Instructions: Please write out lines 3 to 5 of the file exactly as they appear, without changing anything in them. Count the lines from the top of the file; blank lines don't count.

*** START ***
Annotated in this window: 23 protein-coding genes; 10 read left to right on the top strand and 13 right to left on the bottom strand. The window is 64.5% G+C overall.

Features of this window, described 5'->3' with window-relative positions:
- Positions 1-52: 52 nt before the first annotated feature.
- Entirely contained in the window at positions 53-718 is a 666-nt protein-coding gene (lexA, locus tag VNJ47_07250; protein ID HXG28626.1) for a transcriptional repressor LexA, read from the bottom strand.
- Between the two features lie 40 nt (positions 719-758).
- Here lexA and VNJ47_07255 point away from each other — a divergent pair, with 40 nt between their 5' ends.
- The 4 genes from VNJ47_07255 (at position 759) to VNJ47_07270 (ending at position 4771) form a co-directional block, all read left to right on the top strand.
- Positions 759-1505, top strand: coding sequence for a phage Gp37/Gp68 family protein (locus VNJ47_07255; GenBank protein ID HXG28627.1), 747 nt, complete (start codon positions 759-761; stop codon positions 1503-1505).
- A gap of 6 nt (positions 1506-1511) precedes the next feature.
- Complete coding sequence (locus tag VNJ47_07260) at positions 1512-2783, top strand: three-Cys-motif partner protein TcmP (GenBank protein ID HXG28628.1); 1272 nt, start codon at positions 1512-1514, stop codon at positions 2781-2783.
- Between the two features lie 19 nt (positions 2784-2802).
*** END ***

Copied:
- Positions 1-52: 52 nt before the first annotated feature.
- Entirely contained in the window at positions 53-718 is a 666-nt protein-coding gene (lexA, locus tag VNJ47_07250; protein ID HXG28626.1) for a transcriptional repressor LexA, read from the bottom strand.
- Between the two features lie 40 nt (positions 719-758).